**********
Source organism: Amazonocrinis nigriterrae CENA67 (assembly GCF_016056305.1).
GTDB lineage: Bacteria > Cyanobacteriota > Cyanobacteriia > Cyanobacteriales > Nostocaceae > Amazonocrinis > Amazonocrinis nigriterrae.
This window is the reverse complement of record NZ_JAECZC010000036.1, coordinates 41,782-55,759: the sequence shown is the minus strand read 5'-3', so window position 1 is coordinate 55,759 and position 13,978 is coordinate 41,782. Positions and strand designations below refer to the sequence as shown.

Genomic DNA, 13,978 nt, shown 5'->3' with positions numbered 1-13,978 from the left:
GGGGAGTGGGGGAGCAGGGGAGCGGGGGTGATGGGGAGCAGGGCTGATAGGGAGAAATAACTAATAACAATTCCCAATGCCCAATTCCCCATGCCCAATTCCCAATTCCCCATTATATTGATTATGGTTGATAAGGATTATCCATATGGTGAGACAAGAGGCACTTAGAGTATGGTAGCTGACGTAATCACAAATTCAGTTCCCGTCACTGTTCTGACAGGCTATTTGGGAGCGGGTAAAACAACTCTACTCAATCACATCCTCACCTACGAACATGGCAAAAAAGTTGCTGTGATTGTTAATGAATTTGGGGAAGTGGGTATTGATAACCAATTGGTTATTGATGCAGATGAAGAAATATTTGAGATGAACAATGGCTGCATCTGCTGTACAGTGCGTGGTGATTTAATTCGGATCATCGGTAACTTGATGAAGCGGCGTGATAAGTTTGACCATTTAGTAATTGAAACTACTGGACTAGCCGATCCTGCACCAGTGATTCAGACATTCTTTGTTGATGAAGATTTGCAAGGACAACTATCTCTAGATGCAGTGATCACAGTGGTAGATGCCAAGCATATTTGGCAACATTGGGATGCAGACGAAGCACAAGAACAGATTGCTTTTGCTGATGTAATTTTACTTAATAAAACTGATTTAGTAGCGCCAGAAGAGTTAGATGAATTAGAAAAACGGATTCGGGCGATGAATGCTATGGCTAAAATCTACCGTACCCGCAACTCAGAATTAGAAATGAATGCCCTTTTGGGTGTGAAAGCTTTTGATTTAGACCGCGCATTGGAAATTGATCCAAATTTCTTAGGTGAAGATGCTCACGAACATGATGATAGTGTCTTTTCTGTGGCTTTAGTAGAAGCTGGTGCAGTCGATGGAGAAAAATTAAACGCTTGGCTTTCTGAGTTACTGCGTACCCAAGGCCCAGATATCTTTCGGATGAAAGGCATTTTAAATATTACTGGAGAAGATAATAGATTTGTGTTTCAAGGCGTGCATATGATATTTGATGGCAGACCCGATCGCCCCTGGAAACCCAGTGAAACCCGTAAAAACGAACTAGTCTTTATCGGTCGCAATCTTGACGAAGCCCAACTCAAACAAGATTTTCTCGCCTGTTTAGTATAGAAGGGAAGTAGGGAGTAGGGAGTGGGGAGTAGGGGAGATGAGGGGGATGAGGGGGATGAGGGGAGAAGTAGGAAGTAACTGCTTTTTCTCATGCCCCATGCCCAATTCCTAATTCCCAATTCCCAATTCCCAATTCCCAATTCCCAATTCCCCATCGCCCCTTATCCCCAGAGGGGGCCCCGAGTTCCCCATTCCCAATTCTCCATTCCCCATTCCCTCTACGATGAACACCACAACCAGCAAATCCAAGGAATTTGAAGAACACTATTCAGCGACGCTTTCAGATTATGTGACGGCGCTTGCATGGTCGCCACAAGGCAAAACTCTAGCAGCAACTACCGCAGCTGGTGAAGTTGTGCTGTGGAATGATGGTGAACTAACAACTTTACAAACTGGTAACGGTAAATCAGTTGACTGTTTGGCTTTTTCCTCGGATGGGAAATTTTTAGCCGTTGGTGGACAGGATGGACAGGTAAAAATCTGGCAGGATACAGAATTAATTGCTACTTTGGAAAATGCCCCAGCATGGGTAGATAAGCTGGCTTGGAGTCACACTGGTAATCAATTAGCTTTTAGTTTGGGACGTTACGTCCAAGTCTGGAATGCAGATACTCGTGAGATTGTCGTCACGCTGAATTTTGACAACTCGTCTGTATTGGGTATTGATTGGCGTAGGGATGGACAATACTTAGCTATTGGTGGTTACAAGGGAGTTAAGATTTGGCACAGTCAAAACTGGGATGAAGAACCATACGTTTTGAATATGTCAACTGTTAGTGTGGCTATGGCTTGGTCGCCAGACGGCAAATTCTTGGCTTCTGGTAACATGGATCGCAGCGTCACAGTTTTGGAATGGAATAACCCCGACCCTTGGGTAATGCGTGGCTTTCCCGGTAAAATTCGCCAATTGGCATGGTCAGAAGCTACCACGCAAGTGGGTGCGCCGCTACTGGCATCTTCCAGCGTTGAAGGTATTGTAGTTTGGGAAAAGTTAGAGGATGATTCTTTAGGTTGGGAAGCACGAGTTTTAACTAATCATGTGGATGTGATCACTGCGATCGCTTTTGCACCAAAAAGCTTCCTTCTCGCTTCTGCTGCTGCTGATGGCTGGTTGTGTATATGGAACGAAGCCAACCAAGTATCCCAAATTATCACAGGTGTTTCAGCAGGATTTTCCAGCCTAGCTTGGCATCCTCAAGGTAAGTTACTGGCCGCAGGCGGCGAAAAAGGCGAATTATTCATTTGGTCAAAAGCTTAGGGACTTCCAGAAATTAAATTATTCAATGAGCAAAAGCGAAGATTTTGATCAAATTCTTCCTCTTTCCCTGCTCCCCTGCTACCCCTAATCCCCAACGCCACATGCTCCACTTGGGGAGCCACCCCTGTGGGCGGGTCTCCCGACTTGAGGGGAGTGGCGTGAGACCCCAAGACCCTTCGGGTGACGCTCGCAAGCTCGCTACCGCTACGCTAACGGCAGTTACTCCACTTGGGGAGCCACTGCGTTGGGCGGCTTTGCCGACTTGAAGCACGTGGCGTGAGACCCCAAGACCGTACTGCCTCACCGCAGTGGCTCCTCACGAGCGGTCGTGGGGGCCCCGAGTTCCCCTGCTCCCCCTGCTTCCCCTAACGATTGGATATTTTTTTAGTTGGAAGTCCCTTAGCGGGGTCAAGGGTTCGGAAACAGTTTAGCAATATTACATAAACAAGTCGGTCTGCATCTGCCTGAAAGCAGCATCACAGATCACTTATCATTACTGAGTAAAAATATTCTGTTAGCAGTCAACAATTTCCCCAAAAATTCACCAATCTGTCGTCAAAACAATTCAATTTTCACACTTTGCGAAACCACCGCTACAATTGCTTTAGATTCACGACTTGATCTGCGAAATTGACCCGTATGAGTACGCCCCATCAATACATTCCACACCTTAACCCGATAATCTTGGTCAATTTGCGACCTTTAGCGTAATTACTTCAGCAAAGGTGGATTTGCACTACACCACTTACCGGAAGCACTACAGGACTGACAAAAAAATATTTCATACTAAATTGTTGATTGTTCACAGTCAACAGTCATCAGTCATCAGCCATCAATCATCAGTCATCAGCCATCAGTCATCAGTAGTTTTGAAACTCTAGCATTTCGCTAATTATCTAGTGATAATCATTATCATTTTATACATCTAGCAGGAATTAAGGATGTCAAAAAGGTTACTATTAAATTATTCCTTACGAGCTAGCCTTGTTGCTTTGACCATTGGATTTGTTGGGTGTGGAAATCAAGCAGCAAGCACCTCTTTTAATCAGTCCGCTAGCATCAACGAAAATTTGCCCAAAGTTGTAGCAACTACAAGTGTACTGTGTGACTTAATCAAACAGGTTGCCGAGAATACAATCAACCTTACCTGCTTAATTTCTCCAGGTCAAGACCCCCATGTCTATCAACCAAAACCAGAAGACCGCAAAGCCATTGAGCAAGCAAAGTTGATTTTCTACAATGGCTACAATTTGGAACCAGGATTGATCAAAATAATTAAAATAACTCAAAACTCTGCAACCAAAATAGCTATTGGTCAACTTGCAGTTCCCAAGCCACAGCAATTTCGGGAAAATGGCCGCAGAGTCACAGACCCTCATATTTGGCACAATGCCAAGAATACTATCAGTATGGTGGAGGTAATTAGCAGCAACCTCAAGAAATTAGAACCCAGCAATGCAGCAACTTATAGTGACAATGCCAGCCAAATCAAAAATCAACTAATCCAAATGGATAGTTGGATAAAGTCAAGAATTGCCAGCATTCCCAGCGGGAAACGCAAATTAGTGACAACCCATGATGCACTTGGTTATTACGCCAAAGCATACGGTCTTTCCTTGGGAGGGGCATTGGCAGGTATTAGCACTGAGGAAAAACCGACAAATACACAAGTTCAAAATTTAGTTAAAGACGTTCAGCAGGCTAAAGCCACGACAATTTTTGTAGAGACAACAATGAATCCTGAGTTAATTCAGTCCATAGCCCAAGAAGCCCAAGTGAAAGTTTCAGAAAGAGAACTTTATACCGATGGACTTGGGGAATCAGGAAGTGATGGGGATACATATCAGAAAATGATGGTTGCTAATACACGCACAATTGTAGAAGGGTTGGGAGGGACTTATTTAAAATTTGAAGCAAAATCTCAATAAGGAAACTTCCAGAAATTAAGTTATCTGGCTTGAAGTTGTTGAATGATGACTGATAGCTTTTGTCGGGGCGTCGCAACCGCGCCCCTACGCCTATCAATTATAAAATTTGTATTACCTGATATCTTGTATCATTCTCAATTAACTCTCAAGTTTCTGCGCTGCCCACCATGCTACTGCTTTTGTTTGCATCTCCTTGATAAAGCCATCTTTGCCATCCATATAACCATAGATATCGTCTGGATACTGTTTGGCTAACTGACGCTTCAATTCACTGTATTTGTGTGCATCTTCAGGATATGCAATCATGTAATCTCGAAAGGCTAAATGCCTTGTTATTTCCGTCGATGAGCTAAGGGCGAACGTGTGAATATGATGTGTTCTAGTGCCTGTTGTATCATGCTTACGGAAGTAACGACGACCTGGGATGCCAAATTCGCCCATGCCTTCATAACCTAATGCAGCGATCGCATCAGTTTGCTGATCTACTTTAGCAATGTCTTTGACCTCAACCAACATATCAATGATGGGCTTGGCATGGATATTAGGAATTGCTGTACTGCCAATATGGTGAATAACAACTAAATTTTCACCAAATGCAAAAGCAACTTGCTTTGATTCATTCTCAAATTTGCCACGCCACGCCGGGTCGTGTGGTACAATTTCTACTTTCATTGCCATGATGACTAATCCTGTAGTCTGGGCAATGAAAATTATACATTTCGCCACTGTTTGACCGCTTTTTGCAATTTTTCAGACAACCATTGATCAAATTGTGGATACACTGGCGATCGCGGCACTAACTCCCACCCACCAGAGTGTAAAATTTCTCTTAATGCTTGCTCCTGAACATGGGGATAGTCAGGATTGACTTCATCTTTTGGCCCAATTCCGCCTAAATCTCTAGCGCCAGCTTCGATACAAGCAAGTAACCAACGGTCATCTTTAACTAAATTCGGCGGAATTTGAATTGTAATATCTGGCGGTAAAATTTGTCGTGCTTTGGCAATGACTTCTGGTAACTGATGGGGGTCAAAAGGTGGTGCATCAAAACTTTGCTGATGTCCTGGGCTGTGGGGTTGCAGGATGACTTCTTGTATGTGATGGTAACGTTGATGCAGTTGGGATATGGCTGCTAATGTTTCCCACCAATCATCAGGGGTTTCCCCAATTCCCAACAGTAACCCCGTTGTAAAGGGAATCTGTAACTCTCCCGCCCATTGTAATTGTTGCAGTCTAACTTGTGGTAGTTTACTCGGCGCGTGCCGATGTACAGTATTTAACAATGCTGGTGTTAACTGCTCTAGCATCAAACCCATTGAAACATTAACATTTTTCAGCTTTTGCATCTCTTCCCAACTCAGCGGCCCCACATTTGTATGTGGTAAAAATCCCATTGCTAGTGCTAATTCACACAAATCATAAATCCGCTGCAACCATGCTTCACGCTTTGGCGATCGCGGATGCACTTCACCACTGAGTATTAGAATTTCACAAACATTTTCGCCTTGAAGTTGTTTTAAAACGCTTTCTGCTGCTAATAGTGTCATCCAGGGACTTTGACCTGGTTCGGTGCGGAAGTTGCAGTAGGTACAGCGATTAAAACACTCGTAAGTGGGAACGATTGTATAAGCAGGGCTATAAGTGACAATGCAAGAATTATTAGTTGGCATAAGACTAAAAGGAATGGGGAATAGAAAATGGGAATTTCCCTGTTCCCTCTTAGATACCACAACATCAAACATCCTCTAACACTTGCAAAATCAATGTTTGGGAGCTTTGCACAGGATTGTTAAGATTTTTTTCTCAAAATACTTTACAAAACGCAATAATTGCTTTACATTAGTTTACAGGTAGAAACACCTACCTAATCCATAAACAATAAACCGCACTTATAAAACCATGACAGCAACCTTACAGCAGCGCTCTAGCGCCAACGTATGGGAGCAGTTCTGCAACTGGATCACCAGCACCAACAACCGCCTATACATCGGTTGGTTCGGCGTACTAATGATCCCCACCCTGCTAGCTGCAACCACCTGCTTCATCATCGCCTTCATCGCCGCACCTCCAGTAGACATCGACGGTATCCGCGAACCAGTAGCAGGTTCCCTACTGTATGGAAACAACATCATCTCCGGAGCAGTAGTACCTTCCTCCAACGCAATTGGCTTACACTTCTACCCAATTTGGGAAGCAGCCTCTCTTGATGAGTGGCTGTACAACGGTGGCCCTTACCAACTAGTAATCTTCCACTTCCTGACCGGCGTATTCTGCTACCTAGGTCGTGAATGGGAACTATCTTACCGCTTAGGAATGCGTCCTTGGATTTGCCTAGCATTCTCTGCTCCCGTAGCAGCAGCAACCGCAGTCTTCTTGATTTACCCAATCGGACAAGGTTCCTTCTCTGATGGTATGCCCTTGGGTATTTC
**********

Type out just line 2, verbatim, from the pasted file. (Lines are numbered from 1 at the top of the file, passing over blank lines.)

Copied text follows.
GTDB lineage: Bacteria > Cyanobacteriota > Cyanobacteriia > Cyanobacteriales > Nostocaceae > Amazonocrinis > Amazonocrinis nigriterrae.